Wednesday, May 14, 2014

Books That Are 'Bigger' Than You: Tell Me Yours

It was late February 2008. I was in the centre of Dublin, killing time until the next showing of Juno. I went into the Kylemore Cafe in the Stephen's Green Shopping centre - not somewhere I eat often, but it has a couple of huge advantages:
1. No one aggressively whips away your plate saying 'Can I get you anything else?' with a fake smile if you sit there for too long, and
2. It has a great view of Stephen's Green and the southern end of Grafton Street (I call this the bottom of Grafton Street. The entire rest of humanity calls it the top. I think I'm right).

I ordered a mug of vanilla rooibos tea and looked out the window. I remember that I had a headache. I can't remember if I'd bought aspirin to take with my tea. I know I considered it. I'm a hypchondriac - I remember these things.

I started a novel that day in the Kylemore. My first novel as an adult, a big novel. A novel bigger than I was then, probably bigger than I am now. I don't remember starting it, but the opening of the novel never changed, and I have it still.

After her father died, it took a while before Hannah and her mother managed to fully
sort through his belongings. The very day that he died, within an hour of leaving the
intensive care unit, Nora had started to dispose of anything that visibly reminded her
of Jack. His alarm clock, his work files, the watch he’d left on his bedside locker, his
shoes, his laptop were boxed up and stowed away or thrown out. His books took a few
weeks to disappear, mainly because no one knew which books were his and which
he’d borrowed. Hannah’s brother Tony sorted the books and Nora distributed them
between his friends at the golf club and in his local. His clothes took the longest,
because they still smelled of his aftershave and cigarette smoke.
No one dared touch his desk.

Inelegant and clunky, that is word for word what I wrote that day, looking down at Grafton Street. I think it was raining outside? But I live in Ireland, so all of my memories are rainy, like photos left in a damp attic for too long. Afterwards I went to see Juno, which I loved, and I sat there in the dark thinking, for the first time in years, that I could do that. I could make a whole world out of words.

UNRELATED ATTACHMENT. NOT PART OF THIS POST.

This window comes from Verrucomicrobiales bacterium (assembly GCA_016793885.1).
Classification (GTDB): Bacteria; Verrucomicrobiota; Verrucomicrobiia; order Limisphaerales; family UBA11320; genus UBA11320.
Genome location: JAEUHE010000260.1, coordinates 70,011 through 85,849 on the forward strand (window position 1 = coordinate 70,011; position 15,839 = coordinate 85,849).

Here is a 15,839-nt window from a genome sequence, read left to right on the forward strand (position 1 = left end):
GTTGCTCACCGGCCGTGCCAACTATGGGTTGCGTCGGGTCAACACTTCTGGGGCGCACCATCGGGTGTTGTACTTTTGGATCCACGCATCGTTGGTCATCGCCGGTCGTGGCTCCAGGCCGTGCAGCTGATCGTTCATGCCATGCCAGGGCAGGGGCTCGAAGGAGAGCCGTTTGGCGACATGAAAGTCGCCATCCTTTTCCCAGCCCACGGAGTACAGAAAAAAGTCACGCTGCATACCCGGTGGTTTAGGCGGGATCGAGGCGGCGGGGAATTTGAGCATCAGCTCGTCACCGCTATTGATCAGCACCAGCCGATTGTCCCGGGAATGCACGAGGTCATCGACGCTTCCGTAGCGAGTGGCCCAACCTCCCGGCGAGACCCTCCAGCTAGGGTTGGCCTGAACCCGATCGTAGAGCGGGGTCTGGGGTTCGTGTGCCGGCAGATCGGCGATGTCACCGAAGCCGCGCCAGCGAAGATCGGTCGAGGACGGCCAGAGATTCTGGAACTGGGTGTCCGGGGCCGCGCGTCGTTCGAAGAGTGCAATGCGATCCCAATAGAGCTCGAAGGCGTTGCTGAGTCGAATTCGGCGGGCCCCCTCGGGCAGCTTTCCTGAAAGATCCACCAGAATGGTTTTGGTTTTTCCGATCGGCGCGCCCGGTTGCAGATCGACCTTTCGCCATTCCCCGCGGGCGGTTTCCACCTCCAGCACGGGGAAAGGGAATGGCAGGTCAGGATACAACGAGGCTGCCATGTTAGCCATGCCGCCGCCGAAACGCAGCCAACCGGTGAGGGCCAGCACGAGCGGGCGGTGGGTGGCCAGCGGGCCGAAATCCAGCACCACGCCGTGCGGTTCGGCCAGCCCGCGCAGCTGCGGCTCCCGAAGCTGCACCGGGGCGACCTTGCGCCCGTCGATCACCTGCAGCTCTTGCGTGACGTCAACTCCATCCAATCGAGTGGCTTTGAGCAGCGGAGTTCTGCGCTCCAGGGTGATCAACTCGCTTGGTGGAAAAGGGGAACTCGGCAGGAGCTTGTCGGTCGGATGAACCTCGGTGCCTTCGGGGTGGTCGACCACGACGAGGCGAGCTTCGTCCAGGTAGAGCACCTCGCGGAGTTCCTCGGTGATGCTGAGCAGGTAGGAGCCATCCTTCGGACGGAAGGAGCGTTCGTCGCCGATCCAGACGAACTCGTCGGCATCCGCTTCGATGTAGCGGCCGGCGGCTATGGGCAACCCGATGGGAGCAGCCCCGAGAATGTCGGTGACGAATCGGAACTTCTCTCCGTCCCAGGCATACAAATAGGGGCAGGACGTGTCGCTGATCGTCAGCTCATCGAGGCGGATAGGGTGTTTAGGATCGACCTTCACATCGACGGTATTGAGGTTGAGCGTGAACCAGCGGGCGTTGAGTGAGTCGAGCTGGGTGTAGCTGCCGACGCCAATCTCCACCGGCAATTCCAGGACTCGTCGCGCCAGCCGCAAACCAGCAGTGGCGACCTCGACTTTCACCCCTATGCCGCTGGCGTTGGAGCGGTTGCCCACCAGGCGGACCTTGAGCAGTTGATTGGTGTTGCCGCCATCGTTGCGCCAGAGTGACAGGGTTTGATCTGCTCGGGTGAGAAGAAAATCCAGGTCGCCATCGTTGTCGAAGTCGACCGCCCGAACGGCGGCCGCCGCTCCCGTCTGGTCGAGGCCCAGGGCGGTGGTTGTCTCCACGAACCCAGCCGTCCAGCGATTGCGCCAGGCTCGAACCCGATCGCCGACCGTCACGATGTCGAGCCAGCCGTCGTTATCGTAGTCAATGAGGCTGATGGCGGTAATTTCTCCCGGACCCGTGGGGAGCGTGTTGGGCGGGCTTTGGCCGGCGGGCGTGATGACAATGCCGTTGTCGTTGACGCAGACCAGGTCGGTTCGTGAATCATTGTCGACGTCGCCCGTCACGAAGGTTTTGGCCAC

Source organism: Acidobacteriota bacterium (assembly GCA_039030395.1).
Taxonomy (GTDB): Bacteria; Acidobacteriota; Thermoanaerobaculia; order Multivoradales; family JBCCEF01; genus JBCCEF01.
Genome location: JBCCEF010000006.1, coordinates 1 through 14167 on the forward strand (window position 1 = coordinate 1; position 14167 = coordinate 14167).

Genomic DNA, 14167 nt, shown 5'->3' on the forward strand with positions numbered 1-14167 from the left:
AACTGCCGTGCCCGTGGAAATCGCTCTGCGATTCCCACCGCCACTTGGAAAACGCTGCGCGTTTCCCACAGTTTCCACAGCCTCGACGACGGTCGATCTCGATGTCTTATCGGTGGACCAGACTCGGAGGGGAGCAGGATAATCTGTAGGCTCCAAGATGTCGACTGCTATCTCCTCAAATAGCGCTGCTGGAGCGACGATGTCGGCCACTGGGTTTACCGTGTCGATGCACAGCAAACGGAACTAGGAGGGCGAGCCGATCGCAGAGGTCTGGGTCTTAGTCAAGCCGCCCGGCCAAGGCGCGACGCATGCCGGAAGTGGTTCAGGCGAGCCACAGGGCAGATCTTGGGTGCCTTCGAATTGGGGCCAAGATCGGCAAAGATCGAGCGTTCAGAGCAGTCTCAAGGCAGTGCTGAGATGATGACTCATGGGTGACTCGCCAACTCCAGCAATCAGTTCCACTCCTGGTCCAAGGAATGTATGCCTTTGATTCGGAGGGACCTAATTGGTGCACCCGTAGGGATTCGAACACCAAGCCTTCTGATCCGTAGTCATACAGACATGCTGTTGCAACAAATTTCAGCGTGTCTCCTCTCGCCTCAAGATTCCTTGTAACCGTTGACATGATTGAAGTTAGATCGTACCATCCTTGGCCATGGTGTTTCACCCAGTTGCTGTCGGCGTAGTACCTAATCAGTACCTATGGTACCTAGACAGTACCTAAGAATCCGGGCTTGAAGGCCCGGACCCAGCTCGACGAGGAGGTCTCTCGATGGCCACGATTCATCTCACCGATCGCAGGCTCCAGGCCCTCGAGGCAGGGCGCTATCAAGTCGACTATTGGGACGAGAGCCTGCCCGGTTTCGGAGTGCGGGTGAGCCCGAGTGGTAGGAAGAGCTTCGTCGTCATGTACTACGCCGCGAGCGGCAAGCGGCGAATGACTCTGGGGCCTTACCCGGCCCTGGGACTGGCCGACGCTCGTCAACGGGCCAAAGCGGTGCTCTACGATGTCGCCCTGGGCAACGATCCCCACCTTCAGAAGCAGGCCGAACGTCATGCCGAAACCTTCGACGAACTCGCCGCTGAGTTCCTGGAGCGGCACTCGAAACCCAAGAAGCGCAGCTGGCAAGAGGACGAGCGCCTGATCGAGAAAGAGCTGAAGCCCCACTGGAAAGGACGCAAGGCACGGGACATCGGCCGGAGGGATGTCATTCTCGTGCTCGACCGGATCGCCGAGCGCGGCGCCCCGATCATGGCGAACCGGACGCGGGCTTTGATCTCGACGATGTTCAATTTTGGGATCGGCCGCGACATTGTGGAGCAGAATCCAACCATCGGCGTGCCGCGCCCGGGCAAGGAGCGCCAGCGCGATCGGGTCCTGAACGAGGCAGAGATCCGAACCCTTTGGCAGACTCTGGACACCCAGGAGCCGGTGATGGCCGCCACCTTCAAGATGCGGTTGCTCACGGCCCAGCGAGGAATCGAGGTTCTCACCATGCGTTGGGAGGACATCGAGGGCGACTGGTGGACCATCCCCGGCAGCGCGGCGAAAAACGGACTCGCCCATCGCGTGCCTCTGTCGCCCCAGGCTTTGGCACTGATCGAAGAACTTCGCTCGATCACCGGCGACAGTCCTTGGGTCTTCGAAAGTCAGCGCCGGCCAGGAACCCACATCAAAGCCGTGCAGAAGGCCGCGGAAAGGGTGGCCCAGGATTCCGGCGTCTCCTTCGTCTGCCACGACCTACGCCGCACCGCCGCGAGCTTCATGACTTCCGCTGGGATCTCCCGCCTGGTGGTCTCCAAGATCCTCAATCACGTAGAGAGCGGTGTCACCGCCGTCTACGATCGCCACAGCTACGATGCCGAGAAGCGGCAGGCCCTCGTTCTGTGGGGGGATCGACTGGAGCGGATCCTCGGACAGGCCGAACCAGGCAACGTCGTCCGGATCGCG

That novel was never quite finished. I wrote most of it, including the ending, but never managed to complete some of the necessary filler chapters. It was a product from my father's death when I was 21, being directionless in my early 20s, not knowing what career I wanted. It was about grief and loss and parenthood, the latter of which I've never experienced. It was about Ireland's history and the church and homes for 'fallen women'. I read more Irish history while I was writing that book than I have before or since, and let me tell you, it was bloody depressing.

But I don't regret starting my life as a writer with a book that was too big for me. I hope to come back to it someday, and get it right.

Am I the only one with a book like this?


  1. I started my first novel when I was about thirteen, and it was about all the emotions and problems I was feeling at that time, only I wasn't really sure what all those things were, or how to properly articulate them. I never finished it, and although I've started many, many drafts over the years, I've never managed to truly say what I want to. I still feel most of those things, though, and most of it was about me trying to realise what kind of person I was becoming, so I hope that one day I'll be able to finish it. It's still perhaps the story closest to my heart, and thus incredibly important and personal. One day, I hope. :)

    1. Wow, trying to write about all of the emotions of a thirteen-year-old is a big task alright! I agree with you, though, I'm 30 now and I don't feel much different to when I was a teenager - I'm slightly better at accepting that time passes and bad times won't last forever, but that's about it. I hope you finish your novel someday, it sounds like it would be a great read.

  2. I have stuff that I wrote that'll never see the light of day- sometimes it's just too personal, other times it's just the training ground, so to speak.

    It sounds like in this instance, writing this was part of the grieving process.

    1. I agree, William, it probably was. It also has some passages that were indeed training ground, and some of them are terrible!


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